A more reasonable rate of pay could result in a greater variety of attorneys signing up to take cases, from the very new to the very experienced. Or, perhaps, decrease the rate of legal services to other clients, if we follow the health care argument.

  3. Cathy Ritterbusch Says:

    I think the larger issue is less about our community failing to value lawyers, as it is about dismissing people accused of a crime. If we were pushing for say, attorneys for veterans, or even for just plain old poor people mired in a landlord-tenant dispute, the response might be different. But the underlying assumption is that if one is wrapped up in the criminal justice system, one must have “done something” and therefore one’s rights are automatically diminished. We as a community vastly misunderstand the trade-off in economic resources made by failing to provide adequate representation. Heart and minds are won by pulling at pursestrings, but who will measure and report on the resources saved by holding police accountable to high ethical standards, and reducing incarceration rates (which are by the way, the highest in the industrialized world, by ALOT)? Even then, long term savings don’t promise immediate political pay-off, because Johnny and Susie Constituents mostly just want to know whether they’re going to be able to afford to buy the latest iPhone once they get their tax refund. So yes, let’s work toward creating a civic-minded society that values education, democracy and human rights more than consumables, media input and stock options. In the meantime, I predict that the proposed pay raise for public defenders is heading toward the same destination as that high-speed train.

  4. John H. Short Says:

    You only get a “C” on your analysis of argument #3. I quit accepting SPD appointments after 20 years because I had all the civil, mainly family, work I could handle. My overhead rate was about 50% of my gross receipts, at that time about $80 per billable hour collected. As a result I did pay $40 per hour for every SPD case I took. In addition, criminal law took a lot of time to stay current on with about 50% of Court of Appeals opinions dealing with criminal issues. Frankly, I couldn’t afford the time to stay competent on $40.00/hour.

  5. I cannot afford to take a public defender case. How can I choose between working for $180/hr instead of $40.00. The problem is then created that young inexperienced lawyers or low-overhead attorney mill shops are the only option for this. If you believe that creates the best option for indigent defendants you are mistaken. I will take a $70.00 case for a court as a favor. I will not turn my office into a clinic. Your arguments ignore the finite amount of time that you have. I cannot offer a two hundred dollar service for $40 — simple as that.

  6. Here is the best comparison, one not made at all. Compare the total compensation (salary, benefits and vacation) of SPD lawyers since the $40/hour rate was enacted with what they make today. My guess is SPD attorneys make at least three times as much today as they did previously. So not only does the public not value these private lawyers, who do almost half of the SPD’s work, neither does the bureaucratic system we have in place to protect criminal defendants’ rights.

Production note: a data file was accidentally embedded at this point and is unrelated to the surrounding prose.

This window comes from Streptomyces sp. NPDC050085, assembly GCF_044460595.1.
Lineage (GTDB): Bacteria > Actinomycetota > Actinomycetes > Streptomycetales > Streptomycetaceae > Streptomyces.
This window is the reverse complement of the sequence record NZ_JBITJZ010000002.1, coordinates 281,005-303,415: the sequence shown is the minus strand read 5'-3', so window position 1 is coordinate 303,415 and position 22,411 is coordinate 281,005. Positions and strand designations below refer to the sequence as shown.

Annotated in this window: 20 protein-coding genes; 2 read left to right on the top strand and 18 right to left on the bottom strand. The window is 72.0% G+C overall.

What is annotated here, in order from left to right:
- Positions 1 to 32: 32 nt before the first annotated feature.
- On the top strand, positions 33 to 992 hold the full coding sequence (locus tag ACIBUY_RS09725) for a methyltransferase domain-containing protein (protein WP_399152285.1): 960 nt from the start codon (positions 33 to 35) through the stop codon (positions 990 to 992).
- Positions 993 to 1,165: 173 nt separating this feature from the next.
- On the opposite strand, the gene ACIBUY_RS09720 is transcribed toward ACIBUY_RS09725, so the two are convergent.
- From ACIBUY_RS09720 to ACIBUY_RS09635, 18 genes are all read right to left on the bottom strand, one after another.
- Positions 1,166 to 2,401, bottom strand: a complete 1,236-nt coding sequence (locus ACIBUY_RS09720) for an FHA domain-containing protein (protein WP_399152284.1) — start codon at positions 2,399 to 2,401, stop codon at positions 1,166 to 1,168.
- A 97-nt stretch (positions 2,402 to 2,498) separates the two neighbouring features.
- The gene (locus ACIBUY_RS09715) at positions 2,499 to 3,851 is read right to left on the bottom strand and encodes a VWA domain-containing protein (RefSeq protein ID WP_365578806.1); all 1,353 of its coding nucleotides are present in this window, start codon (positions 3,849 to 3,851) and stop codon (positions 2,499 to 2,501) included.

7. Kristen Bongard Says:

    Cathy, I think you might be surprised how little sympathy there is for the poor, with their cell phones and cable tv. Maybe if they’d just stop having kids they wouldn’t be in this mess in the first place.

    I hope it’s clear that I don’t feel that way myself. I’m just parroting back some of the more disgusting arguments I hear.

  8. Andrew M Morgan Says:

    The rate is what it is because the bar as a whole, and the criminal defense bar in particular, finds itself confused, conflicted, and divided over the issue.

    We are in a singular position to understand the challenge. We witness up close the impact of law in action, and can weigh that from the perspective of our legal training. We see civil rights pummeled in the courts and in the legislature, in the executive branch, in the media, in the discourse of the public. If we don’t step up, the fight is lost.

    The front line of the fight is indigent defense, because most accused of crimes are indigent and the law created becomes the law for everyone.

    The State Public Defender fills its core mission expertly but narrowly, and under constant budgetary siege. It finds itself forced to support increased budgets for an expanding police state, so it can seek parity. It publicly slams private bar participation in indigent defense, positioning itself as the low cost provider. It shoves aside smaller voices.

    This approach centralizes control over defense of individual rights, exactly the opposite of the purpose of those rights, the protection of the individual from centralized control. And this approach has effects beyond the indigent. It eviscerates the infrastructure of independent and dedicated criminal defense counsel affordable to the middle class.

    Meanwhile, many in the bar believe the way to raise the rate is through supply and demand, by refusing to take indigent appointments. This shamefully abandons our role. The Bill of Rights needs more than merchants or mercenaries, at the mercy of the market. Advocates fight, and understand that part of the fight is securing the resources to fight.

    None of us can do this alone. We need to reignite a passion for liberty in ourselves, in the bar, and in the hearts and minds of our communities.

    Nor does seeking sustainable pay for ourselves leach scarce public resources from other causes. Helping individuals be free and strong and productive for themselves and their families helps all causes.

    Injustice is always more expensive than justice.